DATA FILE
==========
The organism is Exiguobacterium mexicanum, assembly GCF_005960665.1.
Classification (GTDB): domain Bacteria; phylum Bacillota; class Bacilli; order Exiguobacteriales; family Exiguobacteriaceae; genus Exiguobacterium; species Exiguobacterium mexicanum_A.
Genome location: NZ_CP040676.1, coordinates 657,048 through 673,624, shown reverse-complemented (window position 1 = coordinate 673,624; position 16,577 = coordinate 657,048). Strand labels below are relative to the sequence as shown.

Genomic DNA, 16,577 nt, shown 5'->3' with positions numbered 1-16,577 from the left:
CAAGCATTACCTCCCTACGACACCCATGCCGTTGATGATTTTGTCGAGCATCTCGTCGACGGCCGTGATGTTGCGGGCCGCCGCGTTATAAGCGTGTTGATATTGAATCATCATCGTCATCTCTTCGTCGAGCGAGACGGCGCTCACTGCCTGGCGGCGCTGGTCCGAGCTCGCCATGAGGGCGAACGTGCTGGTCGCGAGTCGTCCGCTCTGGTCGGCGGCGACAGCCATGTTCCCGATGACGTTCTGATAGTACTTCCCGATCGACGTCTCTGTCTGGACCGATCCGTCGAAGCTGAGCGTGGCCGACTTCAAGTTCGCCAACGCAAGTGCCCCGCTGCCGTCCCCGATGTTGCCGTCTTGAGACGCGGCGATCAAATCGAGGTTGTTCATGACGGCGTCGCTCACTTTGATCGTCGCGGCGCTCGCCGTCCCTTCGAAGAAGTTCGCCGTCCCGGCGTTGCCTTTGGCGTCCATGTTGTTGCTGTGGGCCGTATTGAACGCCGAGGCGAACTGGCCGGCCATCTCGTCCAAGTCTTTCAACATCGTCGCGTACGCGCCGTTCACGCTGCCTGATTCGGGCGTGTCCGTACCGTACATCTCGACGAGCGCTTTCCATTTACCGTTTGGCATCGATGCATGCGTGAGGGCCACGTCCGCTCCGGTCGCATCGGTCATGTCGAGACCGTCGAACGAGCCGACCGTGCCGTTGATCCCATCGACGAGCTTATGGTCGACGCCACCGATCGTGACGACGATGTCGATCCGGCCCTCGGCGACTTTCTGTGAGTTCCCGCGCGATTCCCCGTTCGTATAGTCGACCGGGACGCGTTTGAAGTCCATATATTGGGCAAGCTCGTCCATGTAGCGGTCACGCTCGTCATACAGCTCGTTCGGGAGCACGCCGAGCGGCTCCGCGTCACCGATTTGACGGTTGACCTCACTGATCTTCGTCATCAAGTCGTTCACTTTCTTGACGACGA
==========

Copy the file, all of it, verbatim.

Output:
The organism is Exiguobacterium mexicanum, assembly GCF_005960665.1.
Classification (GTDB): domain Bacteria; phylum Bacillota; class Bacilli; order Exiguobacteriales; family Exiguobacteriaceae; genus Exiguobacterium; species Exiguobacterium mexicanum_A.
Genome location: NZ_CP040676.1, coordinates 657,048 through 673,624, shown reverse-complemented (window position 1 = coordinate 673,624; position 16,577 = coordinate 657,048). Strand labels below are relative to the sequence as shown.

Genomic DNA, 16,577 nt, shown 5'->3' with positions numbered 1-16,577 from the left:
CAAGCATTACCTCCCTACGACACCCATGCCGTTGATGATTTTGTCGAGCATCTCGTCGACGGCCGTGATGTTGCGGGCCGCCGCGTTATAAGCGTGTTGATATTGAATCATCATCGTCATCTCTTCGTCGAGCGAGACGGCGCTCACTGCCTGGCGGCGCTGGTCCGAGCTCGCCATGAGGGCGAACGTGCTGGTCGCGAGTCGTCCGCTCTGGTCGGCGGCGACAGCCATGTTCCCGATGACGTTCTGATAGTACTTCCCGATCGACGTCTCTGTCTGGACCGATCCGTCGAAGCTGAGCGTGGCCGACTTCAAGTTCGCCAACGCAAGTGCCCCGCTGCCGTCCCCGATGTTGCCGTCTTGAGACGCGGCGATCAAATCGAGGTTGTTCATGACGGCGTCGCTCACTTTGATCGTCGCGGCGCTCGCCGTCCCTTCGAAGAAGTTCGCCGTCCCGGCGTTGCCTTTGGCGTCCATGTTGTTGCTGTGGGCCGTATTGAACGCCGAGGCGAACTGGCCGGCCATCTCGTCCAAGTCTTTCAACATCGTCGCGTACGCGCCGTTCACGCTGCCTGATTCGGGCGTGTCCGTACCGTACATCTCGACGAGCGCTTTCCATTTACCGTTTGGCATCGATGCATGCGTGAGGGCCACGTCCGCTCCGGTCGCATCGGTCATGTCGAGACCGTCGAACGAGCCGACCGTGCCGTTGATCCCATCGACGAGCTTATGGTCGACGCCACCGATCGTGACGACGATGTCGATCCGGCCCTCGGCGACTTTCTGTGAGTTCCCGCGCGATTCCCCGTTCGTATAGTCGACCGGGACGCGTTTGAAGTCCATATATTGGGCAAGCTCGTCCATGTAGCGGTCACGCTCGTCATACAGCTCGTTCGGGAGCACGCCGAGCGGCTCCGCGTCACCGATTTGACGGTTGACCTCACTGATCTTCGTCATCAAGTCGTTCACTTTCTTGACGACGA